When attempting its first feed, you can try to drip a drop of formula onto the side of the baby bird’s beak; it will usually respond to the warmth and suck it in. If you lack a syringe, use a spoon with the sides curved upward. Another trick is to give a gentle “pinch” just like the parent grasping the baby bird’s beak. A baby usually responds by opening its beak, allowing you to slowly feed a small amount of food until it gets the idea to swallow. The chick will begin to vigorously pump its head up and down (at times almost too fast for the human eye!) hungrily taking in the formula.

Be careful not to feed too quickly or to overfeed, which can cause a chick to aspirate the food back down its windpipe. If you need to re-warm formula during feedings, either prepare a new batch, or (if the manufacturer’s instructions allow) heat a small glass of hot water and place the container of formula within it to keep it warm.

It is always better to feed too loose a formula and feed more often until you and the baby can learn a schedule together. If fed too thick, a heavier formula can impact the crop. After feeds, clean the beak, face or other soiled feathers with a clean cloth or tissue. Dry, and return the baby bird to its warm environment immediately so it can digest its food. Sterilize all utensils and syringes in a good disinfectant, which is obtainable at a local animal hospital or hospital supplier.

If a baby bird’s crop fills with air, massage is the correct treatment if you are able to gently burp the air out without aspirating the food up at the same time and risk the food going back down the windpipe. Frequent massages might be required. Air in the crop, however, is often a sign of further problems. If it does not resolve quickly, becomes worse or is accompanied by other problems, a veterinarian specializing in avian medicine should be sought.

For an avian veterinarian near your location, visit The Association of Avian Veterinarians. There is a listing for the public to find veterinarians whose practice includes birds, both within and outside the USA.

Newborns and tiny cockatiel babies require feeds at least every hour, then every two hours around the clock, with an eventual four-hour break at night near one week of age. Some cockatiel providers are able to arrange for more than one hand-feeder to take over at least part of the time, which greatly reduces the stress on the human caregiver. Most aviculturists will not “pull” baby birds for hand-feeding under 2 1/2 weeks of age, because baby birds require too many feeds each day. Waiting beyond 18 days can be tricky, because cockatiel babies are afraid of humans at that age and will often refuse food and be impossible to feed. Timing is everything!

In the event that a parent cockatiel is interested in feeding, assisting or even brooding its young, it might be given the opportunity to do so. A close and careful watch is necessary to be certain the baby is properly cared for. Another option is to allow supervised visits, without chilling the baby or interrupting its digestion if it is on formula.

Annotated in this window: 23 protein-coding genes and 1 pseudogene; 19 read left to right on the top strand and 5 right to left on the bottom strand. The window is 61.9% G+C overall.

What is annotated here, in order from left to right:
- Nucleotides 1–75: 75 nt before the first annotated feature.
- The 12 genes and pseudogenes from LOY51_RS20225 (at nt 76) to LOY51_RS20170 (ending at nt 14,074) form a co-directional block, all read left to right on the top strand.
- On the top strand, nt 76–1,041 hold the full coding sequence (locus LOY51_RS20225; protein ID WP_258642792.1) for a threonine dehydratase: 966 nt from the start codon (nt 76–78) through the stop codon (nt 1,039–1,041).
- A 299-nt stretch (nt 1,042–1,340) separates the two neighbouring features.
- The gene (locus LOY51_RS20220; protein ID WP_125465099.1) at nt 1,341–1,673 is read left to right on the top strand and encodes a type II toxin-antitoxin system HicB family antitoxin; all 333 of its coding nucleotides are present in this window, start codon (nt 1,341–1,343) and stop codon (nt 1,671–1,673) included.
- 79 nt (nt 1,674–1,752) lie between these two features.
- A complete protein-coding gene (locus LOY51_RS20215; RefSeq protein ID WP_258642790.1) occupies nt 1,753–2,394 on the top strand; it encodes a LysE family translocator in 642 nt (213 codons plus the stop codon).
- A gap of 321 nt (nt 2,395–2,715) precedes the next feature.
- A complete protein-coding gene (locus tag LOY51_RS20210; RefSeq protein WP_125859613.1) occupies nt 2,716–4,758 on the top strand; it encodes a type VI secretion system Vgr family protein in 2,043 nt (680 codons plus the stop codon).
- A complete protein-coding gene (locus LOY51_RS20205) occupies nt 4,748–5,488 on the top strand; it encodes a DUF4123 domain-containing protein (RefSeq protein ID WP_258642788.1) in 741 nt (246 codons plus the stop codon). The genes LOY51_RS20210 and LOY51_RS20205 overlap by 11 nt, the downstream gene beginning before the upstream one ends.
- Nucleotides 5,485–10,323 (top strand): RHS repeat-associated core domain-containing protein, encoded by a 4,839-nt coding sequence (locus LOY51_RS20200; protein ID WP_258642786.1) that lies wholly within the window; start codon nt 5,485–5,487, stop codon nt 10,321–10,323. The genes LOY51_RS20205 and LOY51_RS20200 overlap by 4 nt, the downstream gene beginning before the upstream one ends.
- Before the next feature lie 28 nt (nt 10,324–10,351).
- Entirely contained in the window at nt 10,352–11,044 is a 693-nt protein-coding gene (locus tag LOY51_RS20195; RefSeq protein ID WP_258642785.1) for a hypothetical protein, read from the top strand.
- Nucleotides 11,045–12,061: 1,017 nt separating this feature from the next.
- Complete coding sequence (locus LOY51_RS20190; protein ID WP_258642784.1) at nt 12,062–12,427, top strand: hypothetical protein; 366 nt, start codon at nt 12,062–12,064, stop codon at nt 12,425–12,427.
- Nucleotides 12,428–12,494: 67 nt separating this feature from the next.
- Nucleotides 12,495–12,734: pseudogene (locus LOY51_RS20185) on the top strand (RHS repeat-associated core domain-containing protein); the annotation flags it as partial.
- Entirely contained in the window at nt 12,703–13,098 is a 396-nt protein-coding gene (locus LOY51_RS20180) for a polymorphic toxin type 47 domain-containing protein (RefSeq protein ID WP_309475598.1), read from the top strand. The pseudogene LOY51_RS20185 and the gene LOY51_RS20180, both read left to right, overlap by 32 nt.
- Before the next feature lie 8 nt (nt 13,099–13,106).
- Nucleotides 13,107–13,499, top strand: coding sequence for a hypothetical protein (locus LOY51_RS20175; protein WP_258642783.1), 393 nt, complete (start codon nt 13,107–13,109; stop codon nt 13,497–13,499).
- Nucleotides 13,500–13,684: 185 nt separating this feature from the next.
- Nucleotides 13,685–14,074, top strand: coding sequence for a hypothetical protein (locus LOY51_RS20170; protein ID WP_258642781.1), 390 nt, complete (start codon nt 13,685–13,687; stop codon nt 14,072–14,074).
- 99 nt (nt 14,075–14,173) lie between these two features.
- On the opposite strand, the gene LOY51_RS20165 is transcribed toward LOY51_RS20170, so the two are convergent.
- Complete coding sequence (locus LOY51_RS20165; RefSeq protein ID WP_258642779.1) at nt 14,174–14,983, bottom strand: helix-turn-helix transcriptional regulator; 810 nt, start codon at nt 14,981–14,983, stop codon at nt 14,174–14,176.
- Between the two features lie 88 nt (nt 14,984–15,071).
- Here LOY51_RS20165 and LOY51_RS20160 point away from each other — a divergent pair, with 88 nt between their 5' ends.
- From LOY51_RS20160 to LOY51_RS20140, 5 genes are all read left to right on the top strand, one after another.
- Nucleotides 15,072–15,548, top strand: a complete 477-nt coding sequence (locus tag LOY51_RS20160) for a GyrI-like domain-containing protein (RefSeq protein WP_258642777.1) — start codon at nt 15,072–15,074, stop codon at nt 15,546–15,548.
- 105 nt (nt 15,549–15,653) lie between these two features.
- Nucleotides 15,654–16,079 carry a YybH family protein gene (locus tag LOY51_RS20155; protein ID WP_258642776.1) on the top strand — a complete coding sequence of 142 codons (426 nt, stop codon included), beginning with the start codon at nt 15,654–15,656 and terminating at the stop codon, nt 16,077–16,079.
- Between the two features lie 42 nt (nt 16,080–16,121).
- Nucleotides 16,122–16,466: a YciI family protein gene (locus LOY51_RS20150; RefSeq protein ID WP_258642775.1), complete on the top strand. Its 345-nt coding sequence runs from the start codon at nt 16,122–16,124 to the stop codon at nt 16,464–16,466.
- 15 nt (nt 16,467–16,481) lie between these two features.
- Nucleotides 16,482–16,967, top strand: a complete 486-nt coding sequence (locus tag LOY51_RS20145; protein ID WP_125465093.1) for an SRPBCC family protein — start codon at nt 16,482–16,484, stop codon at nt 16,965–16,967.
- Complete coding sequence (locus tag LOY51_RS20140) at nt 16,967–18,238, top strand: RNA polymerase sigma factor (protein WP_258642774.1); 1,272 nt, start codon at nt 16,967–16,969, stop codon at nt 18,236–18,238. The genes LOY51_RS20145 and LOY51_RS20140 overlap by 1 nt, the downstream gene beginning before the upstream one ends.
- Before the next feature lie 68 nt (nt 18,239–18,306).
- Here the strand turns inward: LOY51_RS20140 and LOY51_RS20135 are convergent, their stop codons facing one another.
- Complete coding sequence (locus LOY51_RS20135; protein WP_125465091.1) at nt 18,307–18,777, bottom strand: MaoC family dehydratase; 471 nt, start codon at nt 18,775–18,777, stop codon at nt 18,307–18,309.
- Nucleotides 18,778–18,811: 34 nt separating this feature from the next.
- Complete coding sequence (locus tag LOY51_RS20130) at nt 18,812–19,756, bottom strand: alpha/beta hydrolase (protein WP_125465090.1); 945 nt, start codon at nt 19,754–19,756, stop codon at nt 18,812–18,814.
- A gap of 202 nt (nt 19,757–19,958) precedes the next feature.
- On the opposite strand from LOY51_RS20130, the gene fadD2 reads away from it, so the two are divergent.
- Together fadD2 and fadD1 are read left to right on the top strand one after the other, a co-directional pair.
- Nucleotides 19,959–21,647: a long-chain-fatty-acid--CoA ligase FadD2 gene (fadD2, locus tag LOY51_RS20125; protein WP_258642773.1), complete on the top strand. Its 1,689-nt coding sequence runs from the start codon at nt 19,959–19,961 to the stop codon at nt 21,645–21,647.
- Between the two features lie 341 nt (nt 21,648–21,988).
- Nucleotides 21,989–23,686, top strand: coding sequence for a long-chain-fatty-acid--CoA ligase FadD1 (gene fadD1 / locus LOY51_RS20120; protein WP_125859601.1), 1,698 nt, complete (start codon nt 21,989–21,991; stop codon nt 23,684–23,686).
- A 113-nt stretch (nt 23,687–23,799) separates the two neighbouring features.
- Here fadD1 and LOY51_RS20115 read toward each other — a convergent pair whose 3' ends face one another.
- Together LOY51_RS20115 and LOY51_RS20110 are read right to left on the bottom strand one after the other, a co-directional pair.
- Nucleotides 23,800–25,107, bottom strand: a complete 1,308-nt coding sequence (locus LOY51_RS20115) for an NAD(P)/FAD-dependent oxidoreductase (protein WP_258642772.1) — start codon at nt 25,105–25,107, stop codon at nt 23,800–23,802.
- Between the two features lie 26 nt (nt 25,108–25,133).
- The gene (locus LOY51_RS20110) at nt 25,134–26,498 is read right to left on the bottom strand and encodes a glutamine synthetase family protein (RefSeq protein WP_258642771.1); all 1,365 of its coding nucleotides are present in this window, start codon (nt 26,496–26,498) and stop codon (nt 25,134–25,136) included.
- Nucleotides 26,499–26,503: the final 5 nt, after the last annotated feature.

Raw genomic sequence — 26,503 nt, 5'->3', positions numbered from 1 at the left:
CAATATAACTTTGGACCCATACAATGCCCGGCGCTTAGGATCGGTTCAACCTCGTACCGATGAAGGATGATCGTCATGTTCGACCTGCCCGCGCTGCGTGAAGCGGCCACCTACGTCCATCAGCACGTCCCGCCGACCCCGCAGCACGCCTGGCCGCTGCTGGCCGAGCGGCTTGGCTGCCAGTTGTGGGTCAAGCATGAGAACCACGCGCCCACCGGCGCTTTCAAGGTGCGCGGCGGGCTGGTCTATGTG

In general, 3-week old cockatiel babies usually require five feeds per day; 4-week old babies require four feeds; 5-week old babies need three feeds daily; 6-week old baby birds are usually down to two feeds per day; and 7 week-olds usually require only nightly feedings until they are weaned at 8 weeks of age.

Of course, this is an “ideal schedule” of averages and does not account for individuality, slow growers, early problems or special needs. Some baby birds that start off slow easily catch up with maturity. Many aviculturists, the author included, have on occasion fed babies for one reason or another until it was 10 weeks of age. I’ve heard of longer, but that would usually point to other problems. However, never, ever, allow a cockatiel baby to go to bed hungry! If a baby bird’s crop is not full and round at bedtime, feed it you must. Weaning will occur when the cockatiel baby is developmentally ready to wean, and not before!

By 4 weeks of age, the “pin-cushion” you have been feeding will be fully feathered with a short little tail and can be kept in a larger aquarium or cage, protected from drafts, with food on the floor so it will learn to sample such dietary items. Tempting foods include millet spray; cockatiel pellets and fresh seed mix; stone ground whole-wheat bread; breakfast grains, such as shredded wheat or Cheerios; a corn, rice, and bean mix; corn on the cob; fresh, dark-green leafy vegetables, such as dandelion spinach, broccoli, parsley, carrots (including tops), among others; and other soft foods in moderation. Always supply clean drinking water, because cockatiel chicks wean faster when water is made available to them.

Today, the mind-body connection in medical and health issues is more widely accepted. Similarly, the mental bond that can be established between a care-giver or hand-feeder and their charge can, and often does, pull an animal through to flourish successfully. The sheer power of devotion, connection and perseverance in the survival of a helpless baby that is dependent upon its caregiver can make all the difference in the world.